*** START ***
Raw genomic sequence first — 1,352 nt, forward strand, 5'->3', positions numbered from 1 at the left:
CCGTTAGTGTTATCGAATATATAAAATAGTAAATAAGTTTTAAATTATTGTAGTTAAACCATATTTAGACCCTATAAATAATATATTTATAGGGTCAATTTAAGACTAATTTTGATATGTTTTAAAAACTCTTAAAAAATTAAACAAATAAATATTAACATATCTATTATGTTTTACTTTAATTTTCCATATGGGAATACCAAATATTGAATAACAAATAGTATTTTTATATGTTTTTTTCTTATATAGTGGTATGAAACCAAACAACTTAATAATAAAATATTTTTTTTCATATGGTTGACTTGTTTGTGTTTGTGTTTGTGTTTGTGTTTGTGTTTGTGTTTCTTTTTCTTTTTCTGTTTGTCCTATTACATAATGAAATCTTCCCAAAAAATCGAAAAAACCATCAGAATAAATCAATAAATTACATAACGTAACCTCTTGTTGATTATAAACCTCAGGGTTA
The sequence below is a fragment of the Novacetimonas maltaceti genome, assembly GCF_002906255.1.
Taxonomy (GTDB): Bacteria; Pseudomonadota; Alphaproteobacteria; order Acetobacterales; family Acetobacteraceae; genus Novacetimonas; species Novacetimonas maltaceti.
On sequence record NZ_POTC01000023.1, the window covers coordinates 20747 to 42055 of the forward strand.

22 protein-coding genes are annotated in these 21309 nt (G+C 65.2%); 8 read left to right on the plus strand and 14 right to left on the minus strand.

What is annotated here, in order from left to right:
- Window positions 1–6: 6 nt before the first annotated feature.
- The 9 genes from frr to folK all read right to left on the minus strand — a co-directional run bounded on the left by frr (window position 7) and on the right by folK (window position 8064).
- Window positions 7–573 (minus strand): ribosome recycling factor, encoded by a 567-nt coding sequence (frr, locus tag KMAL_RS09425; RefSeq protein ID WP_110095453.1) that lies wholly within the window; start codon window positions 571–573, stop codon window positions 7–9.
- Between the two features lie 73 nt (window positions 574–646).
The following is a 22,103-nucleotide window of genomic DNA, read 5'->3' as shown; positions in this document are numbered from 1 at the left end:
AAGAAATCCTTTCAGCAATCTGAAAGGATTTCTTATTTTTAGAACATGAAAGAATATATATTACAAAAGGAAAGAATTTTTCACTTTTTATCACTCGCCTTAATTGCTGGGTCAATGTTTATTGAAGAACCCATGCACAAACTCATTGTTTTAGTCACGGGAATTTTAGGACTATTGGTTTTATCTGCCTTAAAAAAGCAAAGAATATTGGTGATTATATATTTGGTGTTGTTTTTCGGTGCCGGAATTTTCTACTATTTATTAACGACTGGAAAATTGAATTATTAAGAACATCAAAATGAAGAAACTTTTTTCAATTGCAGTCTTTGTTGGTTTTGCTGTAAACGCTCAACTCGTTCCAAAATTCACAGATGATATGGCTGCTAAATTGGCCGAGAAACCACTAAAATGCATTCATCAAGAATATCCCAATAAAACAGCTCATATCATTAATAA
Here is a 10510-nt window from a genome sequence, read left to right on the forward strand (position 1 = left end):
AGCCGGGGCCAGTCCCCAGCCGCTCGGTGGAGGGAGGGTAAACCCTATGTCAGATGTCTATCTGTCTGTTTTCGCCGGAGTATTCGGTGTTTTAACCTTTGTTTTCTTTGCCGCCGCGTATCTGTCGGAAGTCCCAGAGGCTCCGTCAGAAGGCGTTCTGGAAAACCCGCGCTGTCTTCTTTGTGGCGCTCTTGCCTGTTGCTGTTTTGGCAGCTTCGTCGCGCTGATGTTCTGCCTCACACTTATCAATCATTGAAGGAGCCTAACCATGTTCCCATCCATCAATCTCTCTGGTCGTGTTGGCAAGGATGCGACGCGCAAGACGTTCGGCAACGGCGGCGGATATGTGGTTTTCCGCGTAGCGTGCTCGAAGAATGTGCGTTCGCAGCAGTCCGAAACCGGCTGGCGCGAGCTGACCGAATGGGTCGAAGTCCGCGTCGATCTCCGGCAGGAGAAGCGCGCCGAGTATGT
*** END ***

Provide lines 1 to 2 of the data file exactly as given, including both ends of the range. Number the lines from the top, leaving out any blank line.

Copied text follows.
Raw genomic sequence first — 1,352 nt, forward strand, 5'->3', positions numbered from 1 at the left:
CCGTTAGTGTTATCGAATATATAAAATAGTAAATAAGTTTTAAATTATTGTAGTTAAACCATATTTAGACCCTATAAATAATATATTTATAGGGTCAATTTAAGACTAATTTTGATATGTTTTAAAAACTCTTAAAAAATTAAACAAATAAATATTAACATATCTATTATGTTTTACTTTAATTTTCCATATGGGAATACCAAATATTGAATAACAAATAGTATTTTTATATGTTTTTTTCTTATATAGTGGTATGAAACCAAACAACTTAATAATAAAATATTTTTTTTCATATGGTTGACTTGTTTGTGTTTGTGTTTGTGTTTGTGTTTGTGTTTGTGTTTCTTTTTCTTTTTCTGTTTGTCCTATTACATAATGAAATCTTCCCAAAAAATCGAAAAAACCATCAGAATAAATCAATAAATTACATAACGTAACCTCTTGTTGATTATAAACCTCAGGGTTA